Ergonomics for Remote Workers
Huge shout out to Yonder and author Laurel Farrer for the amazing article on Ergonomics for Remote Workers and mention of Restoration Chiropractic.
Over time, one of the highest-demand health benefits for remote employees is sure to become
chiropractic care. Without permanent office spaces, most of us (and our team members) work wherever a quiet space presents itself: an oversized coffee shop chair, an airplane seat, or our couch at home. These are all comfy and convenient, but, man oh man, they wreak havoc on our spines! This can become a concern for distributed companies when insurance and workers compensation claims start rolling in.
Even though I’m relatively young, healthy, and active, I’ve noticed my posture slowly deteriorating over the past few years. I have been concerned about it, but not enough to take action until a few weeks ago. I had a dream where I saw myself in the mirror with a grotesque hunchback, and I could only walk in a shuffle… apparently, my subconscious was trying to tell me something. The next morning, I sent a quick message to a chiropractor buddy of mine, Dr. Jacob Hansen (not sponsored, just giving credit where credit is due), to ask for some tips, with the intention that these would be a temporary solution for me until I could make a chiropractic appointment. They have been helping me so much!
I’m sharing them with you here (with Dr. Jake’s permission) in hopes they can help you and your team save on future insurance costs, and work more comfortably in the meantime!
Keep your chin up
Great emotional health advice is now great physical health advice, too! Whenever and wherever you’re working, pay attention to the location of your chin. You want to avoid having it tucked down close to your collarbone or pushed forward away from your shoulders, both of which are very common positions for remote workers. Ideally, try to keep your ears in line with your shoulders and your chin at a 90-degree angle to your neck. This means your screen should be higher than the surface of your desk and hands.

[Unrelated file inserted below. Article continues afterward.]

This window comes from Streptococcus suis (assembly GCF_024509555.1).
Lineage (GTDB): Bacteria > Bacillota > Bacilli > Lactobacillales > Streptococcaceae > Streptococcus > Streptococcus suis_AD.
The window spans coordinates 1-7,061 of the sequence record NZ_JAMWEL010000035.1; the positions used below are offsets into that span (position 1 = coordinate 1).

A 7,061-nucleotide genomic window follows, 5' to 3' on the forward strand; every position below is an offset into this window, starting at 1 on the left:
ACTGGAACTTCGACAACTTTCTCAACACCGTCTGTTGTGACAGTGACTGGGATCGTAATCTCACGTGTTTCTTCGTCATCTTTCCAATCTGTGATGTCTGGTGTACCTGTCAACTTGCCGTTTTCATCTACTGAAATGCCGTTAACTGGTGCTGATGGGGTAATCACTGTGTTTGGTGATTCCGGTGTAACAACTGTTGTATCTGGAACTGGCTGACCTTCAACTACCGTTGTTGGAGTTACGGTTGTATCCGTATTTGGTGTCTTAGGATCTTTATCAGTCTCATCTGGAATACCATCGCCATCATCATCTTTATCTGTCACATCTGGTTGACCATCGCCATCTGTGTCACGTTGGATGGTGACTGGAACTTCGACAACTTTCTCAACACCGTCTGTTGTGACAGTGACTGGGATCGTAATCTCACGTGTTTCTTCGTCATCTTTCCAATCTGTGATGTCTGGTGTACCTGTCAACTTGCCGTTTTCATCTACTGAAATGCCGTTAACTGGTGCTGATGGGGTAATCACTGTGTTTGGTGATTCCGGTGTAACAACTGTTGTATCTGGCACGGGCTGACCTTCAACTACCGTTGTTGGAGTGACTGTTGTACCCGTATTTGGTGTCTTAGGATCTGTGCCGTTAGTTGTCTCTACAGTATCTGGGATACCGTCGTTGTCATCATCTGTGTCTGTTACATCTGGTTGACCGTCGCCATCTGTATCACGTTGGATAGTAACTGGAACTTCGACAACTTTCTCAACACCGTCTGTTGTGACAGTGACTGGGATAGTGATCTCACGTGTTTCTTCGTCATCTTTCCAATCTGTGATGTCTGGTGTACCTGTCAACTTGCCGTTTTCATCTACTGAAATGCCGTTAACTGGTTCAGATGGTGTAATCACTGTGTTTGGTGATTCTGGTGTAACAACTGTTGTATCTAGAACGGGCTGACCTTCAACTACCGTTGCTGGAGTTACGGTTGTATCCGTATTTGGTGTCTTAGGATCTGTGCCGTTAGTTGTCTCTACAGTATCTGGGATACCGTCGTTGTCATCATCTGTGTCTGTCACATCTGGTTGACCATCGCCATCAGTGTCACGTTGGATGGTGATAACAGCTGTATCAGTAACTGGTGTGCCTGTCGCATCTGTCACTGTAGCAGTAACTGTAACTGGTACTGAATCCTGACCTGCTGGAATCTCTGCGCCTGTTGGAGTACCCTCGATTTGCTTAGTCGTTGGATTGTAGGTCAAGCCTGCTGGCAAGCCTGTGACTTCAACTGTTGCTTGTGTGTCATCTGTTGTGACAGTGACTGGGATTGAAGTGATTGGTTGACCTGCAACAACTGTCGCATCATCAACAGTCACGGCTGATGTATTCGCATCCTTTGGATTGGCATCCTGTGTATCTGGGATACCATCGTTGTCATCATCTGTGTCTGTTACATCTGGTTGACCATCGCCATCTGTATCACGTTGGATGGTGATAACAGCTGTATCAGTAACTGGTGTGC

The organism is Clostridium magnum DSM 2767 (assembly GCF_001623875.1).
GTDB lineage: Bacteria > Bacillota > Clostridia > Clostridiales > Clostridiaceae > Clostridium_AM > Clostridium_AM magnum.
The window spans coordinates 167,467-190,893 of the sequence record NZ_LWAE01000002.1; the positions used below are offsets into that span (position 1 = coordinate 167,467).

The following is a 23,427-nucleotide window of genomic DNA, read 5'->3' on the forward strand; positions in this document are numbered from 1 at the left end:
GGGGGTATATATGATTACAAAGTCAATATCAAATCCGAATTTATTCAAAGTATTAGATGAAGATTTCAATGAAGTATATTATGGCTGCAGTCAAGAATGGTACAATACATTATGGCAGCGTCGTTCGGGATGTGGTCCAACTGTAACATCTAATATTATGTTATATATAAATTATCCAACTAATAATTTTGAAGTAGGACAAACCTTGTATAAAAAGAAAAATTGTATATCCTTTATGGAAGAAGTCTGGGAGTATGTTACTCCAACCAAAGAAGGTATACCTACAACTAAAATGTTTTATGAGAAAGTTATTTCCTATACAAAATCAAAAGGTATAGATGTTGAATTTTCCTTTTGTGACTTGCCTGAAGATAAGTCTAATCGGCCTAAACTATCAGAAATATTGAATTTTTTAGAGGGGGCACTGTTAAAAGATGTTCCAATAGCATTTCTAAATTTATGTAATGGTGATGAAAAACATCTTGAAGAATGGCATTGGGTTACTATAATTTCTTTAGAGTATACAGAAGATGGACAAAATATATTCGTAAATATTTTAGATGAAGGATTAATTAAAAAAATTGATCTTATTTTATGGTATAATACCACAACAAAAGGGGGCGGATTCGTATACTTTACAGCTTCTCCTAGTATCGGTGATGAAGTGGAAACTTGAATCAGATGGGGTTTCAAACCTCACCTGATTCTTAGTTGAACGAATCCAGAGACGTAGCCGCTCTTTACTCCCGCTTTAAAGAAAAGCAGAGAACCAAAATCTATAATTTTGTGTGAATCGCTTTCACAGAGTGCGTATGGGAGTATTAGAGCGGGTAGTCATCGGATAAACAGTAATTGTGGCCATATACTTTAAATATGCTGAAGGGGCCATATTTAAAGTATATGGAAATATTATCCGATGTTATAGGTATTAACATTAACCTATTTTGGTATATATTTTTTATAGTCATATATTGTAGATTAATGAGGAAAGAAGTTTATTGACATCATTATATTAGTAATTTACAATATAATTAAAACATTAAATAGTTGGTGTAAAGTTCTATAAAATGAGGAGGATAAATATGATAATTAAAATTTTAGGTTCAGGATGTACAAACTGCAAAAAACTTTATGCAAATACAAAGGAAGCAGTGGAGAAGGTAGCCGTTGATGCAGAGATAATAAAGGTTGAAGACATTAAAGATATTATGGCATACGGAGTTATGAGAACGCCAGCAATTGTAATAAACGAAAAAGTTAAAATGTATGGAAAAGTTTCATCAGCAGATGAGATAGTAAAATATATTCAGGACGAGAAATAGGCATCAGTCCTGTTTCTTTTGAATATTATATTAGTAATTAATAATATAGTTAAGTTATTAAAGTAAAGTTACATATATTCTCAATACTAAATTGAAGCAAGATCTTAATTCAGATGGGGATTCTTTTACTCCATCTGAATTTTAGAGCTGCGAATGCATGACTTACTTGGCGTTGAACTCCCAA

Our spines are tough and can handle being in weird positions, but not for extended amounts of time. Set an alarm on your watch, laptop, or phone to get up and stretch or walk every 30-45 minutes. Then, make a conscious effort to resume working in a different position. (Bonus: your optometrist will tell you the same thing to avoid “focus lock” and eye strain.)
I wanted to take the easy way out and asked Dr. Jake if there was a posture corrector that I could use to do the “hard work” of remembering to straighten for me. It turns out that said solution is a bad idea because, over time, our spine and muscles can become dependent on the corrector and weaken more than ever. Do yourself a favor, and straighten up on your own. (Maybe keep a mirror nearby to serve as a visual cue?) If you do choose to use a product for support, use it sparingly.
Make sacrifices for your spine
It may be tempting to work from your bed or couch, but you’re either going to pay for that decision in the short-term, or in the long-term or both. Instead, make arrangements in your schedule, invest in equipment, or just forgo comfort to work in an ergonomic position, such as at a standing desk or at a dining table. (Bonus: working from a dedicated office space can support your work-life balance.)
Even if you’re not noticing any shoulder or back pain yet, do yourself (and your insurance provider) a favor by implementing these easy preventive practices today.
(Click below to see the article on YONDER)